In order to trace not only the influence of institutional science on psychical research but also the potential that such paranormal investigations had to “explode the very capacity of science to know, crossing the powers of empiricism and epiphany,” Raia follows the intellectual and professional development of four of the SPR’s most famous presidents, all of whom were well established in traditional scientific disciplines (p. xi, emphasis in original). Dedicating chapters to Sir William Crookes (1832–1919) (chemistry), Frederic Myers (1843–1901) (psychology), Sir Oliver Lodge (1851–1940) (physics), and Andrew Lang (1844–1912) (anthropology), Raia’s work attempts to answer the thorny question of how educated and upper-class men who were decorated members of the Royal Society and the British Association for the Advancement of Science could also participate in studies of supernatural phenomena. Raia approaches this question with an agnosticism that she argues her subjects themselves adopted; like the investigators she profiles, she takes seriously the intellectual questions of the time, treating psychical research as a “genuine scientific effort” working toward the objective goal of “confirm[ing] or exclud[ing] the existence of a psychical faculty” (p. x). Raia desires to move away from questions of why her subjects believed what they did and whether they were deceived or actively deceiving, choosing instead to focus on the beliefs themselves in order “to restore these neglected intellectual frameworks that legitimated psychical research for its practitioners, and thereby to recover the full scope of the Victorian scientific imagination as it ranged across this psychical terrain” (p. 9).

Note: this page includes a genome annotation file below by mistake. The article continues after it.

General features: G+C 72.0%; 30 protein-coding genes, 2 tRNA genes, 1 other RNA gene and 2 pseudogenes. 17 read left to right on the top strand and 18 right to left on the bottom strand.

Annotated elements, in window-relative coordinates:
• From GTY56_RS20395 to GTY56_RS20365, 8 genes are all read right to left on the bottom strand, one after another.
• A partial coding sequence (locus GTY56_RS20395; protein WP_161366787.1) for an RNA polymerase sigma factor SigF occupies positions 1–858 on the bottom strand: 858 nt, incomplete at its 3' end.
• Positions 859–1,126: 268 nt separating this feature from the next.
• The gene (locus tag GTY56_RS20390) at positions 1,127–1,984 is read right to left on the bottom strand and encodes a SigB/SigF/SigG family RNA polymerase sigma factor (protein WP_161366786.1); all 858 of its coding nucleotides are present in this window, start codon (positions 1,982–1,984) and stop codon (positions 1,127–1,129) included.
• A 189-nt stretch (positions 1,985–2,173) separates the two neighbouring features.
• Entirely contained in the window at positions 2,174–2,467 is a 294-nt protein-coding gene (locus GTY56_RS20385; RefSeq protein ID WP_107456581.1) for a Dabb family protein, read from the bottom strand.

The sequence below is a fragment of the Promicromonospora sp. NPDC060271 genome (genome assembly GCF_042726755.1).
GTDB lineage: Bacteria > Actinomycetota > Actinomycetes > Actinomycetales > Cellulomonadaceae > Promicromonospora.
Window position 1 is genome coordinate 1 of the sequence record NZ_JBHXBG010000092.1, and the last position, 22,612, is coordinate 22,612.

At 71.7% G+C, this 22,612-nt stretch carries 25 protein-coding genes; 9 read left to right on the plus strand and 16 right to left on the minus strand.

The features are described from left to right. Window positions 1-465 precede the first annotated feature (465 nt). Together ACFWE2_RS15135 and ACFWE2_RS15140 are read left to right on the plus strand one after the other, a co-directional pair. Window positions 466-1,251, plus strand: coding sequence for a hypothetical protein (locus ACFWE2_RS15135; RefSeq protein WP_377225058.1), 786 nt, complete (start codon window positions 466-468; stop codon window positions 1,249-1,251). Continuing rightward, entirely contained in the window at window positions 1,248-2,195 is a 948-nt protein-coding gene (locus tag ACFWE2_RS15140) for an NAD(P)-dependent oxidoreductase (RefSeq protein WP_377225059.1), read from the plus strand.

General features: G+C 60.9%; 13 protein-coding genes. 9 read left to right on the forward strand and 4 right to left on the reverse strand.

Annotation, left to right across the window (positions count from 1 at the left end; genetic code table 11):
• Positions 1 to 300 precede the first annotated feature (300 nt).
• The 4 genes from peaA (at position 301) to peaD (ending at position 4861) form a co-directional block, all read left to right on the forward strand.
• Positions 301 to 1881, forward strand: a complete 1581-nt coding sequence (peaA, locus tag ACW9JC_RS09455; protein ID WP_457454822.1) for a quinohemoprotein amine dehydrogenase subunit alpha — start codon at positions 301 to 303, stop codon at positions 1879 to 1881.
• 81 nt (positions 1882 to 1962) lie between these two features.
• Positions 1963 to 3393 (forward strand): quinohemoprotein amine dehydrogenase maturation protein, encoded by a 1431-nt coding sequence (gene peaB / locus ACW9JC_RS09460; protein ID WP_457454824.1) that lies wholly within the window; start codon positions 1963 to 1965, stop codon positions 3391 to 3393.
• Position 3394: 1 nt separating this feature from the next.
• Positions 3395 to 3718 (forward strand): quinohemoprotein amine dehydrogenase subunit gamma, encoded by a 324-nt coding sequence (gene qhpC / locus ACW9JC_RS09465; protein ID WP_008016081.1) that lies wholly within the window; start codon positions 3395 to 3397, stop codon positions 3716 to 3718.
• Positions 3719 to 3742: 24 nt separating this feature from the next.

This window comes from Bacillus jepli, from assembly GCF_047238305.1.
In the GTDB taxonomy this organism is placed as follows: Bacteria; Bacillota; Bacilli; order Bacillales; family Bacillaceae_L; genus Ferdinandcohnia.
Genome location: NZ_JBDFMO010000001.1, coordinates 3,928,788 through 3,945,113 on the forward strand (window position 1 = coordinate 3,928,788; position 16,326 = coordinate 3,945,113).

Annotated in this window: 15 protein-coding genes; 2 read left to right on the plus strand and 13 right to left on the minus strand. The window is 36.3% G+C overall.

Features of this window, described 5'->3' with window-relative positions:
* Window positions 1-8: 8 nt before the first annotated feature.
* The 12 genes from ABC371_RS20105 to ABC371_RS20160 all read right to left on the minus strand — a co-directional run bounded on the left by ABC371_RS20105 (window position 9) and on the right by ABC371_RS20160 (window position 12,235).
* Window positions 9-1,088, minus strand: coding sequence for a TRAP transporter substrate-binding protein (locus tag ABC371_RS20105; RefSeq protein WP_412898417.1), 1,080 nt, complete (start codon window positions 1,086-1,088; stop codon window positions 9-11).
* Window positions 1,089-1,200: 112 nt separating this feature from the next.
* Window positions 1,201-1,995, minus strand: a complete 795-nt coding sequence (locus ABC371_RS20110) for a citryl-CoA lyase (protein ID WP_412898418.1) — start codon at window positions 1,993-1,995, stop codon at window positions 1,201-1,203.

Raia claims that too much scholarly focus has been paid to notable members of the SPR rather than what the organization sought to prove and/or discover. She positions her work as a needed intervention in this traditional approach, claiming that “[t]his book returns to what was truly compelling about this endeavor: the experimental tour de force of the first few decades of its activity, marked by an astonishing theoretical depth and integrity of effort. Whatever hopes were held privately by its membership, the society itself aimed first and foremost to be an experimental research program, studiously replicating the norms of disciplinary culture in its publications, practices, and institutional structure” (p. 2). According to Raia, the SPR was notable for its insistence on the subordination of faith to skepticism. What is of interest to this study is not the ambiguous and often dubious nature of the object of study, but rather the orthodox scientific methods that were employed in the investigations. Nonetheless, by organizing her study around the intellectual development of Crookes, Myers, Lodge, and Lang, Raia seems to fall into the very trap that she seeks to avoid. Although Raia provides thorough and thickly historical chronicles of each man’s intellectual development in an attempt to show the reader how such scientifically-minded individuals could hold and pursue seemingly antithetical convictions, her account of the SPR at times misses the forest for the trees, delving so deeply into the lives of her subjects that the reader loses sight of the larger questions guiding the study. This tendency is especially clear in chapter 6, which follows the wide-ranging and interdisciplinary career of Andrew Lang from literary critic and defender of the imperial romance, to iconoclastic anthropologist and theorist of “psycho-folklore,” and finally to psychical researcher and president of the SPR in 1911, one year before his death (p. 287). While fascinating and meticulously researched in its own right, this chapter appears focused more on the intellectual and spiritual growth of a notable figure than on the SPR and late Victorian psychical research more generally. To some extent, this tendency is noticeable in the book as a whole.